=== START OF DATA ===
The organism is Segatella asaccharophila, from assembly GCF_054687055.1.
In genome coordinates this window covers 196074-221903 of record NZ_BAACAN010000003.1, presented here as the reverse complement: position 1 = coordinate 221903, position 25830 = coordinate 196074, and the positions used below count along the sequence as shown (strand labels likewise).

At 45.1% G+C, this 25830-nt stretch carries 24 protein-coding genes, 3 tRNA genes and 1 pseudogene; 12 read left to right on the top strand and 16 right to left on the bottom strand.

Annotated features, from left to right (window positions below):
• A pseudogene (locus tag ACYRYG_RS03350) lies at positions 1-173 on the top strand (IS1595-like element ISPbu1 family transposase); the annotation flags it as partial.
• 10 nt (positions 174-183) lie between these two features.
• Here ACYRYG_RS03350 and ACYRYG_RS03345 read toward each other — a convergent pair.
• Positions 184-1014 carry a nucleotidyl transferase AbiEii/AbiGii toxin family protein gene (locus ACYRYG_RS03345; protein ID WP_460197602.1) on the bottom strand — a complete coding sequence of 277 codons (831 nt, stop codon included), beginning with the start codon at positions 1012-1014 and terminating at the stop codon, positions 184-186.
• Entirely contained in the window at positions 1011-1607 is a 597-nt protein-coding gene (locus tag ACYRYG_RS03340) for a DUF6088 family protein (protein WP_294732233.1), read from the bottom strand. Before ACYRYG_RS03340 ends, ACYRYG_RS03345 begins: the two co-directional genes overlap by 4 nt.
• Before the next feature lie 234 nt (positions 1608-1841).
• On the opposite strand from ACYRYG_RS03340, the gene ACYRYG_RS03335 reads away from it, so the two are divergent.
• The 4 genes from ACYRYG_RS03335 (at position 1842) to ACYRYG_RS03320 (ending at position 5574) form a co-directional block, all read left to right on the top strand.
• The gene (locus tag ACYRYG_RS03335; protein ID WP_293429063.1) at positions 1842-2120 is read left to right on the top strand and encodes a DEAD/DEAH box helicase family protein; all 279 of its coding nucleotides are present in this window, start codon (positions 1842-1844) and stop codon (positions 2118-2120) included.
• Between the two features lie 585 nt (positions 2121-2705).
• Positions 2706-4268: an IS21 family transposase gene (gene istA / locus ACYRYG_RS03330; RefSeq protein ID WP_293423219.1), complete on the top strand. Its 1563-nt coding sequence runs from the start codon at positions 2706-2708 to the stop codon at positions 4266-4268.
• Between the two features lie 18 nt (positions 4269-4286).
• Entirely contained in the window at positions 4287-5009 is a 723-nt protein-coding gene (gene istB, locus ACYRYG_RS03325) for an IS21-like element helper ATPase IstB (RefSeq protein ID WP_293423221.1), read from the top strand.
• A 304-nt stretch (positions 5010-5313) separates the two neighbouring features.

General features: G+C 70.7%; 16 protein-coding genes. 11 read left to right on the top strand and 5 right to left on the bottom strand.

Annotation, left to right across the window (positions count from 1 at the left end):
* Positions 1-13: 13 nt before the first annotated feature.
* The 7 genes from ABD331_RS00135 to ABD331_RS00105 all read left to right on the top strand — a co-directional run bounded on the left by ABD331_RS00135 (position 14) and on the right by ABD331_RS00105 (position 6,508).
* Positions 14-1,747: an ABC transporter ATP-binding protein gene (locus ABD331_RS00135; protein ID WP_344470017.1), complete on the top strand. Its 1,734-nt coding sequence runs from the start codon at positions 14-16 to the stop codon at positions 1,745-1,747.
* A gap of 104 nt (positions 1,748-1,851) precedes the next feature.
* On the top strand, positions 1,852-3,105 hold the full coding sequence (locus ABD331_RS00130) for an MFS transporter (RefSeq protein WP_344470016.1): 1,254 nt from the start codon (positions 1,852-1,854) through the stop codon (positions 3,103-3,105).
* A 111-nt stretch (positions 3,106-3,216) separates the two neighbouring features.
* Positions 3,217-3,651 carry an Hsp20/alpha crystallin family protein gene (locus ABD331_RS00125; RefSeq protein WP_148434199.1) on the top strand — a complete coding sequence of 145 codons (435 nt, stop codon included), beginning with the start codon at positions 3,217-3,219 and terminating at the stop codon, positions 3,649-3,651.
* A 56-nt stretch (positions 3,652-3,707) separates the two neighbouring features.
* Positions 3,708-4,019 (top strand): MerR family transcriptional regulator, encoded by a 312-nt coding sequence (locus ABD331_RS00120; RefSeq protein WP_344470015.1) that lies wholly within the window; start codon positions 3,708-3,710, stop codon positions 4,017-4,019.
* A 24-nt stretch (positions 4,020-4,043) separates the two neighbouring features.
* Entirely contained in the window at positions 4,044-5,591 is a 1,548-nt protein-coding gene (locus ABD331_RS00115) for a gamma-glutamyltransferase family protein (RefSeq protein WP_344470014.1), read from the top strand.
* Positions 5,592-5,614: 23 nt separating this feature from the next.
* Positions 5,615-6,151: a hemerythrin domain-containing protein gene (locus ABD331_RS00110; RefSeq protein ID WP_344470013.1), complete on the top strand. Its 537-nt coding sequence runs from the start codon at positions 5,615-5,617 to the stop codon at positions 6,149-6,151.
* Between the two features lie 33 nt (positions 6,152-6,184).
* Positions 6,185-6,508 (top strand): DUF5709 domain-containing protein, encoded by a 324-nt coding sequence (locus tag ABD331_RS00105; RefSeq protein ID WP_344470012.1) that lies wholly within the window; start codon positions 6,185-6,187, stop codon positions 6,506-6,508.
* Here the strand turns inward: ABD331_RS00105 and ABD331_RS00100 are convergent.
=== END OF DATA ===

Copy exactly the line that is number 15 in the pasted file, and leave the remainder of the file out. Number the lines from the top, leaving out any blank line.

• Positions 2706-4268: an IS21 family transposase gene (gene istA / locus ACYRYG_RS03330; RefSeq protein ID WP_293423219.1), complete on the top strand. Its 1563-nt coding sequence runs from the start codon at positions 2706-2708 to the stop codon at positions 4266-4268.